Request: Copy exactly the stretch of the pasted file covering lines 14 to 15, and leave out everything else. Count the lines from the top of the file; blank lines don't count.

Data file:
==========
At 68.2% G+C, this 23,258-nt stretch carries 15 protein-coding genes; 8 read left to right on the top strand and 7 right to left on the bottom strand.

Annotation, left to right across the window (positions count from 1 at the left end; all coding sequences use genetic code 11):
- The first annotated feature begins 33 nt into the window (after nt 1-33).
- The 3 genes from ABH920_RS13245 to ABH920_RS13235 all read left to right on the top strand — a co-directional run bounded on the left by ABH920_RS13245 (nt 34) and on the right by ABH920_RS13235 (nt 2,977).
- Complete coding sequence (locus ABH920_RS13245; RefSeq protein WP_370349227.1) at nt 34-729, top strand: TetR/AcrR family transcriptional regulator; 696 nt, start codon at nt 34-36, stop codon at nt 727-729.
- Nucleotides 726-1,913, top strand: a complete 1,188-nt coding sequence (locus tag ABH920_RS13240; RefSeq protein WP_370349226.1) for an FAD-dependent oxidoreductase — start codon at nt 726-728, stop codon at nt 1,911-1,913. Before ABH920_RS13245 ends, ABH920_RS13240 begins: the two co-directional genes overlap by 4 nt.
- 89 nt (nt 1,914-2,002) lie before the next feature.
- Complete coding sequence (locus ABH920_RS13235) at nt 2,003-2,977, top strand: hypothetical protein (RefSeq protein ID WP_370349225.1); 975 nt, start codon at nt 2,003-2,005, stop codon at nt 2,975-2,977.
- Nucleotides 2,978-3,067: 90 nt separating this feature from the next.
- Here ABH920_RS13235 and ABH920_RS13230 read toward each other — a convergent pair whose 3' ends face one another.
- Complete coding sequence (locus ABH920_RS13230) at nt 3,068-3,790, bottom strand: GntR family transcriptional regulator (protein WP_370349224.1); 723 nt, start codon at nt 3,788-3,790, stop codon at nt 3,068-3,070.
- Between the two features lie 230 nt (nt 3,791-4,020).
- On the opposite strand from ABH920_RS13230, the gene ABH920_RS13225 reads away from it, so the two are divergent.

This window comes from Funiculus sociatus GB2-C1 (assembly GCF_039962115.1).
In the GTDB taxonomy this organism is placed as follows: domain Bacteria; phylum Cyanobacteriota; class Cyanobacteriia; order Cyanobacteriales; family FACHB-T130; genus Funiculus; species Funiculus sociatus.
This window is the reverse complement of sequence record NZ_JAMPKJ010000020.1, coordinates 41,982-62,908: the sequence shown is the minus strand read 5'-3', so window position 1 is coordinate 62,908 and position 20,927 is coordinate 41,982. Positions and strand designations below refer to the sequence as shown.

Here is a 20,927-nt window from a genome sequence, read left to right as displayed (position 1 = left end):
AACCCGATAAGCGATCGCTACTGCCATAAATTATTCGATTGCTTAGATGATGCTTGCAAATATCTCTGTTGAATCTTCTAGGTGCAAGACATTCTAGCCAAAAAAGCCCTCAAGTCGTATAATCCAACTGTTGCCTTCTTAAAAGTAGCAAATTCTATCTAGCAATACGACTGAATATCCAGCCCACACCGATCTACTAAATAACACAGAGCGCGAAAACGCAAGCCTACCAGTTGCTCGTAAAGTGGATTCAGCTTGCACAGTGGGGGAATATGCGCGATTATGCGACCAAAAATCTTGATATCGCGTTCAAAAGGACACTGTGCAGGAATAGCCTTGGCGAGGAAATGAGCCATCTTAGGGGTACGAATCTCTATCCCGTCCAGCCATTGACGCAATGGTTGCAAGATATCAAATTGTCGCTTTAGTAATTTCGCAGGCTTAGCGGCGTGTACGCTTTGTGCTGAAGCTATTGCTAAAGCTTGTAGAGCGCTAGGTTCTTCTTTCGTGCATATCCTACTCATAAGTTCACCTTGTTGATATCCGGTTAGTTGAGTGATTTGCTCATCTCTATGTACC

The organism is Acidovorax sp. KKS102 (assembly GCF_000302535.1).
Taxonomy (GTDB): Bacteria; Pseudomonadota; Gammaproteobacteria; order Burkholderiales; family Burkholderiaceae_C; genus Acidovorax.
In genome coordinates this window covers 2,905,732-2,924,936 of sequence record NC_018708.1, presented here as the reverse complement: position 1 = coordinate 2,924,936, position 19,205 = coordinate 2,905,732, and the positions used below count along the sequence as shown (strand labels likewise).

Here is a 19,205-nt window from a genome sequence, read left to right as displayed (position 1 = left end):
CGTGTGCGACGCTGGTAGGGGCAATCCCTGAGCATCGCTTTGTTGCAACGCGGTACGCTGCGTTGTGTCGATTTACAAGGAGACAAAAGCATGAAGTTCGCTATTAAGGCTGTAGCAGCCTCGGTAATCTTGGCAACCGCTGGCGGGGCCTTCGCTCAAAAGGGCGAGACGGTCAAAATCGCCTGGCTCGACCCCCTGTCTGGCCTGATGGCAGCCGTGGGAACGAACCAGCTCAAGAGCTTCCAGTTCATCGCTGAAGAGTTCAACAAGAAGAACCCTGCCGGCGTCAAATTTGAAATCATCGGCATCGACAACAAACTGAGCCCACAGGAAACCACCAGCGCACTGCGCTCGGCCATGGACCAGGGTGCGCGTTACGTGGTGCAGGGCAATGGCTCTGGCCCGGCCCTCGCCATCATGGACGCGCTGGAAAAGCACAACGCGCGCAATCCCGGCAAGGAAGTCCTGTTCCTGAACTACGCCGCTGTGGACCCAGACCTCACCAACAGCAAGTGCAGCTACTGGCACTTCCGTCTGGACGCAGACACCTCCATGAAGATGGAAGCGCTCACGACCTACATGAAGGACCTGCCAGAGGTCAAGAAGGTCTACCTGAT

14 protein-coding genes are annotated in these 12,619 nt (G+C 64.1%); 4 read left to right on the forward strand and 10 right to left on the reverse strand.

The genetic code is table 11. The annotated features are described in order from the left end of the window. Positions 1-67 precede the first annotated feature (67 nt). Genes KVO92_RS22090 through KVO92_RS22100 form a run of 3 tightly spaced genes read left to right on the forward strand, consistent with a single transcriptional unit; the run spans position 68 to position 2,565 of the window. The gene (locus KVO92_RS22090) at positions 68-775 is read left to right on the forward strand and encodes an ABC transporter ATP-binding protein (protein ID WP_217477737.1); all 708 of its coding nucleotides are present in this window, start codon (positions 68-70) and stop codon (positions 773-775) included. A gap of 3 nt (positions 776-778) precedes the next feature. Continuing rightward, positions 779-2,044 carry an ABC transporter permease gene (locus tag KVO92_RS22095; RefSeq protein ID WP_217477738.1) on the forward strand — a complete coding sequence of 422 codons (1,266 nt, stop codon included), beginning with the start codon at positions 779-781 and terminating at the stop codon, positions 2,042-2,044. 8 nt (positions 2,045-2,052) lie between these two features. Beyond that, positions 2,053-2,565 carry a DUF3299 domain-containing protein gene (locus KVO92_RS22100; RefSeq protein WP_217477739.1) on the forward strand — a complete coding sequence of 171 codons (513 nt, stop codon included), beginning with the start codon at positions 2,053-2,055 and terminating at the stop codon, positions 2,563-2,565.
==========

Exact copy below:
This window comes from Funiculus sociatus GB2-C1 (assembly GCF_039962115.1).
In the GTDB taxonomy this organism is placed as follows: domain Bacteria; phylum Cyanobacteriota; class Cyanobacteriia; order Cyanobacteriales; family FACHB-T130; genus Funiculus; species Funiculus sociatus.